When moisture buildup occurs, high moisture in crawl spaces can result. The most common source of moisture inside a crawl space is related to a combination of moisture vapor rising out of the uncovered ground and warm, high-humidity, air entering the crawl space through the perimeter foundation vents during the summer months. Whenever warm, humid air enters the crawl space, the warm air temperature drops about 20 degrees or more since the temperature in the crawl space is much cooler than outside air.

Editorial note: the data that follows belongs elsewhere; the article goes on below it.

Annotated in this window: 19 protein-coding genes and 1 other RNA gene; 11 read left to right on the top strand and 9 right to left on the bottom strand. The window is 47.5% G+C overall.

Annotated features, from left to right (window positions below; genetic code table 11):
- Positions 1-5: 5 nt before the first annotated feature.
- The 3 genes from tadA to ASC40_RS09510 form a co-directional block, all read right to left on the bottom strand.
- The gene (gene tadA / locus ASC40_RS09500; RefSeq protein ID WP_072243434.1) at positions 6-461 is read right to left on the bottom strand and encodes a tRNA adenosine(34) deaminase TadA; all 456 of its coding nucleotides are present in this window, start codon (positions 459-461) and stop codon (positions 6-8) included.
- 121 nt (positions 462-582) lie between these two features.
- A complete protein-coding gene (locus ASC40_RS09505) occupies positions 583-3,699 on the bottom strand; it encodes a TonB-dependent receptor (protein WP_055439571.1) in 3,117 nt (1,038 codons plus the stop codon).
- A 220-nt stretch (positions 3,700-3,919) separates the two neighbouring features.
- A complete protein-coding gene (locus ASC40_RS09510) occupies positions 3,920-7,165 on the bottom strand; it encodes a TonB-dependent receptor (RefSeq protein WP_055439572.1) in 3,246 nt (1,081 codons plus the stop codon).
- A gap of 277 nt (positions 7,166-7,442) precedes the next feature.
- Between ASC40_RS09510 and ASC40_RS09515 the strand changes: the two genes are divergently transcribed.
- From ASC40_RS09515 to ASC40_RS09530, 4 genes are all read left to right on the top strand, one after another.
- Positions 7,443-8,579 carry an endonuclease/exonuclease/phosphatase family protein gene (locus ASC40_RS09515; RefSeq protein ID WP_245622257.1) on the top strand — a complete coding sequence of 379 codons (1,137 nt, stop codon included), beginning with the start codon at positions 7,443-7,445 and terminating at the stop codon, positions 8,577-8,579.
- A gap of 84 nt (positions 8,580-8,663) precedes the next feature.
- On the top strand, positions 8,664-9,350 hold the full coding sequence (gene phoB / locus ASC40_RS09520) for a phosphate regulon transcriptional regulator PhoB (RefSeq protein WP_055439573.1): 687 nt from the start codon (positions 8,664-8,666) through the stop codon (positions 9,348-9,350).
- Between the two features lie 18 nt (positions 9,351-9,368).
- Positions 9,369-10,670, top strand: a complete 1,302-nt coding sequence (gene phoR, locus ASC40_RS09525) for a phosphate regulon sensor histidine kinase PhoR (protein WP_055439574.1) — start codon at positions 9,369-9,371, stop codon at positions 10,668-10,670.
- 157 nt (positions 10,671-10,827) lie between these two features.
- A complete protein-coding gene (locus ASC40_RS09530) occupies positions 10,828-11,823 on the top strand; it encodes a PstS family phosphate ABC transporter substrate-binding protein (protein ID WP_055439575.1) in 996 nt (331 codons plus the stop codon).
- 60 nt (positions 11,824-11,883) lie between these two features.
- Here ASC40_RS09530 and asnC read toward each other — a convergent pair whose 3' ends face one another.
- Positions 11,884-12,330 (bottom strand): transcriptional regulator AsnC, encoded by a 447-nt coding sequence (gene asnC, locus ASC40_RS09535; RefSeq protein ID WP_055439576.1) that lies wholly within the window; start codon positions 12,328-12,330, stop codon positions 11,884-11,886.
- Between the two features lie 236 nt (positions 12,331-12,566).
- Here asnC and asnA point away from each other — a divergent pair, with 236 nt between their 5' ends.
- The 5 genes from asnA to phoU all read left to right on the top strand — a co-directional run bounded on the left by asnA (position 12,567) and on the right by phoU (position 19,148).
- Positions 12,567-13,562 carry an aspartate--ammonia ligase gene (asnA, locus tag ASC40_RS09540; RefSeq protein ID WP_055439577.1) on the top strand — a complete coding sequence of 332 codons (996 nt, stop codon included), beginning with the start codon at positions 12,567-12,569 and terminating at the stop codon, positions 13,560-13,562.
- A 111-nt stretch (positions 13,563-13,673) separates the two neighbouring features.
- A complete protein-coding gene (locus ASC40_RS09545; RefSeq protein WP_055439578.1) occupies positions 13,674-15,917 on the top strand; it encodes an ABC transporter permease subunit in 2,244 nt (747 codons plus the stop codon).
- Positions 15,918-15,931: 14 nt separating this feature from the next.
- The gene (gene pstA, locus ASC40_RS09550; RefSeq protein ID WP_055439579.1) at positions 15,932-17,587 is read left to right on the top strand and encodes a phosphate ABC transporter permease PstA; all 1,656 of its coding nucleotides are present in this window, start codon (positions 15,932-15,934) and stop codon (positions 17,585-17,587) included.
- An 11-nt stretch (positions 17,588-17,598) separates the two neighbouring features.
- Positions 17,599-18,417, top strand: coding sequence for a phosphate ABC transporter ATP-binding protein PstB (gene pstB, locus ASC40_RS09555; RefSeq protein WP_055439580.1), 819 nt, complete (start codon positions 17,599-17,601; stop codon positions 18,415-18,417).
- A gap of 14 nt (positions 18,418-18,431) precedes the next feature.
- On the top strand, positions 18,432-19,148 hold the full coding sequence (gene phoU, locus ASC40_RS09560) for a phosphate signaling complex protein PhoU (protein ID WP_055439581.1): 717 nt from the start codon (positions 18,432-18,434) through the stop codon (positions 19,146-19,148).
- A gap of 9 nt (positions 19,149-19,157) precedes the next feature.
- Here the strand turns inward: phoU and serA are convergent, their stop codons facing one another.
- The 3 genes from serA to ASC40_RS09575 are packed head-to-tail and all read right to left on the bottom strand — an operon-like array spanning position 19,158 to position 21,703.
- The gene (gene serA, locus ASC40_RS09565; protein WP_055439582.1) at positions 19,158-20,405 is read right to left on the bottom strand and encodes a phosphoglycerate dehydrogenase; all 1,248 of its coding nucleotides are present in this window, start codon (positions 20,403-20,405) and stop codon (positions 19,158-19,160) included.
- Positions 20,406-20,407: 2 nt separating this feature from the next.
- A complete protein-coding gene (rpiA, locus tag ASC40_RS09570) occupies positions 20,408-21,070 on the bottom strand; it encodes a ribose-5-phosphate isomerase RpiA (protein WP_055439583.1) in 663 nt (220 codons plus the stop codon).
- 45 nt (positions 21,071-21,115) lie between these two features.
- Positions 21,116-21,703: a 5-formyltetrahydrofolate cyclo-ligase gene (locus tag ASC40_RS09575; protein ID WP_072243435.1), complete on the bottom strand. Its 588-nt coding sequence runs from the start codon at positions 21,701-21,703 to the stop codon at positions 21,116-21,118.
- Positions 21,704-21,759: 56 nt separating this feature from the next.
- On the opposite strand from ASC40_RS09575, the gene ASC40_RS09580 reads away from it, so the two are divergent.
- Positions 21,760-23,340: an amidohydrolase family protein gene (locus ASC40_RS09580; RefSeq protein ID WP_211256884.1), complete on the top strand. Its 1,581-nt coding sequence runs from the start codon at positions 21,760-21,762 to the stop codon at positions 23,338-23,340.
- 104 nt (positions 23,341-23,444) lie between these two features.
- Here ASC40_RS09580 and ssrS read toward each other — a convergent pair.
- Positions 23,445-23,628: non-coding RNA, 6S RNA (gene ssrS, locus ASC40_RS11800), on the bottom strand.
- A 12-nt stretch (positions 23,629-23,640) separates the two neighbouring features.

When the temperature drops, the warm, humid air must give up its moisture and this moisture condenses on cool objects such as air conditioning ducts, the wood floor (exposed to interior air conditioning) and the ground surface. As this moisture collects, the humidity in the crawl space increases. Wood is a hygroscopic material, meaning that it tries to reach a moisture equilibrium with the surrounding atmosphere–either absorbing moisture in high humidity or off-gassing moisture in low humidity.